Bismarck’s resignation in 1890 not only brought new faces into politics but also new ideologies, hopes and ambitions. William II was not satisfied with just having influence in Europe but desired to be a dominant world power. Therefore under the influence of Bulow as Foreign Minister in 1897, German foreign policy assumed a different tone. There was a break away with Bismarck’s conservative foreign policy as his successors embarked on a policy of Weltpolitik with the aim of increasing Germanys influence in the world.The decision to leave Bismarck’s conservative policies however cannot be solely attributed to the Kaiser and his ministers ambitious nature but it was also largely due to internal pressure. A more popular concern and interest in foreign affairs amongst the public meant that a combination of political, economical as well as physiological factors pushed the Reich to embark on this new course. Most notable were the ideals of nationalism, national prestige as well as the belief in Social-Darwinism.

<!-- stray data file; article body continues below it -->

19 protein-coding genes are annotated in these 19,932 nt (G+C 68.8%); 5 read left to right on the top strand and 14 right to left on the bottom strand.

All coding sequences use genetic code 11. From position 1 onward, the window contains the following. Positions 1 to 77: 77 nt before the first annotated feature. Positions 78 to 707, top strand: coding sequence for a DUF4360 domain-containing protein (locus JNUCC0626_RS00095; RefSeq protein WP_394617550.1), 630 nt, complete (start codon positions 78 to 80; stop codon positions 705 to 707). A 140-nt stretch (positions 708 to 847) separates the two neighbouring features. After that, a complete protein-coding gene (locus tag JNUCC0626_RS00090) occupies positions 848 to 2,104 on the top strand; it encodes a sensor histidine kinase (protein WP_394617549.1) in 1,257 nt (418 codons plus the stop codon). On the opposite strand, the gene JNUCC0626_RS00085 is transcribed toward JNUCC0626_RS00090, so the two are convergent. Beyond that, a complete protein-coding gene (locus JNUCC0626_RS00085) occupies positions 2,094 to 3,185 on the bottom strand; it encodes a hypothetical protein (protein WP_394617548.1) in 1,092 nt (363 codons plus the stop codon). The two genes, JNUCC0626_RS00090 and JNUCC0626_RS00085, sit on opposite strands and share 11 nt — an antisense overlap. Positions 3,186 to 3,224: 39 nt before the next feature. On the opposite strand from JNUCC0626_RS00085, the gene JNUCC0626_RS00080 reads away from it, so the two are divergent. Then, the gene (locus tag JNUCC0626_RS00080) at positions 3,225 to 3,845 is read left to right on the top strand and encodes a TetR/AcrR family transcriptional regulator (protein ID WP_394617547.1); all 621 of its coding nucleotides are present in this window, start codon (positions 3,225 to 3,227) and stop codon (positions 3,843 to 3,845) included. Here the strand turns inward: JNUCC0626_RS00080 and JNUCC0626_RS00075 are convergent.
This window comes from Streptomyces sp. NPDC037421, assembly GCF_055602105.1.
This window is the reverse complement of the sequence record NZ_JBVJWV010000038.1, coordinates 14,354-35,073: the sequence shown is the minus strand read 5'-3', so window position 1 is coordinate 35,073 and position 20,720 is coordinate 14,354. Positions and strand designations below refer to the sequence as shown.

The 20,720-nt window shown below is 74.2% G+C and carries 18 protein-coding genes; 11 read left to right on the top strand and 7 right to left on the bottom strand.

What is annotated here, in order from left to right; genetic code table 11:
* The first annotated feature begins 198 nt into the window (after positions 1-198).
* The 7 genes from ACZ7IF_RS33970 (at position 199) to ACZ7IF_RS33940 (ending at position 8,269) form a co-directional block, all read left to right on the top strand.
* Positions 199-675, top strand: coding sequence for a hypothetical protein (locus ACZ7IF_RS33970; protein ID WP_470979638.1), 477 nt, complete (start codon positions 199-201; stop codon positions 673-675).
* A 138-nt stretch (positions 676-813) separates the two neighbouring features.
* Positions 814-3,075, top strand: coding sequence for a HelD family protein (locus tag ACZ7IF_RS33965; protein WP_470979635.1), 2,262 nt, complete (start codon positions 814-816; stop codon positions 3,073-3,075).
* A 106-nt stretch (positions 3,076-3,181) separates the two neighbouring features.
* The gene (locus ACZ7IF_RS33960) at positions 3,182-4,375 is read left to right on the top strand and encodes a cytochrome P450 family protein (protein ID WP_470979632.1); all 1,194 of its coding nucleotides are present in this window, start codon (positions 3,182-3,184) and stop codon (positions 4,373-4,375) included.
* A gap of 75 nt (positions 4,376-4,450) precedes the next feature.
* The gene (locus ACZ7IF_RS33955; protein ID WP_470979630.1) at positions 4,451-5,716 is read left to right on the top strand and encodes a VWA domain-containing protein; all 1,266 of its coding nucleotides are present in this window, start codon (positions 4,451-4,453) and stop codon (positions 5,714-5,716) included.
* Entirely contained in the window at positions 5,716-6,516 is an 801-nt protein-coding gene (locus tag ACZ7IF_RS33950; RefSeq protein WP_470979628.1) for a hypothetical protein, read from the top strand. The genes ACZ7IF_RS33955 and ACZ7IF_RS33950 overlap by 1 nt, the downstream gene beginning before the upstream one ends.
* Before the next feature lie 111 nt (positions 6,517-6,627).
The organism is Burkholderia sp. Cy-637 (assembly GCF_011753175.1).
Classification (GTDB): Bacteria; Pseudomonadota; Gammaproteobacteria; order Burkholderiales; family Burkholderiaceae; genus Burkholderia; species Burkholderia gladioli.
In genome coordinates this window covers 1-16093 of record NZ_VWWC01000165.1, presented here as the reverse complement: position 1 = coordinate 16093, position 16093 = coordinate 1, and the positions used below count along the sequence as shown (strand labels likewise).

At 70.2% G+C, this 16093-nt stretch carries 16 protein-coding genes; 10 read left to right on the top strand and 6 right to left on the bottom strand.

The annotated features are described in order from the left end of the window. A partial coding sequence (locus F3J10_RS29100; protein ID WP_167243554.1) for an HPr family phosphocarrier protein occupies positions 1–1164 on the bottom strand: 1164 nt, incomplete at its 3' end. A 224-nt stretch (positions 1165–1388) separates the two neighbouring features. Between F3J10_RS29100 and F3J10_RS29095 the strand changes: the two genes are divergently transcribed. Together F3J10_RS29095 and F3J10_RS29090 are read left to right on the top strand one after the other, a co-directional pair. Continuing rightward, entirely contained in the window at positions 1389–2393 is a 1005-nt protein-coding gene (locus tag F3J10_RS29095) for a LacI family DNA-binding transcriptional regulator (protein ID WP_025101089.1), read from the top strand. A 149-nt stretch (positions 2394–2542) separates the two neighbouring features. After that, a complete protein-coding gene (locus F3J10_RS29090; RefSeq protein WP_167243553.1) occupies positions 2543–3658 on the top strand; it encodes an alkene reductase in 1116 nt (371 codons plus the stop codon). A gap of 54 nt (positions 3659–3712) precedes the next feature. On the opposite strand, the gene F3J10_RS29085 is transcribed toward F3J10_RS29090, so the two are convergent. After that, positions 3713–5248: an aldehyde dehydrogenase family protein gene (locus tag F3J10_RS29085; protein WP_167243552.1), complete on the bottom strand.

Bismarck’s conservative outlook on foreign policy meant that he opposed the ideas of seeking colonies as he did not want to disturb the balance of power in Europe. Additionally he felt that German colonial ambitions could build a rift with Britain who by far had the largest imperialist claims amongst the Great powers. Therefore although Germany under Bismarck joined in the European scramble for Africa, Bismarck firmly made sure that German acquisitions did not strain her relations with other European powers states, and in particular that it did not coincide with British interest.Additionally colonial ambitions for Bismarck were only to encourage German traders and not to act as a military base. Had colonialism not fitted in with Bismarck’s foreign policy he would have certainly have not encouraged it. Bismarck made it clear that imperialist claims were not much concern when he proclaimed “my map of Africa lies in Europe. Here is Russia and here is France with Germany in the middle; that is my map of Africa.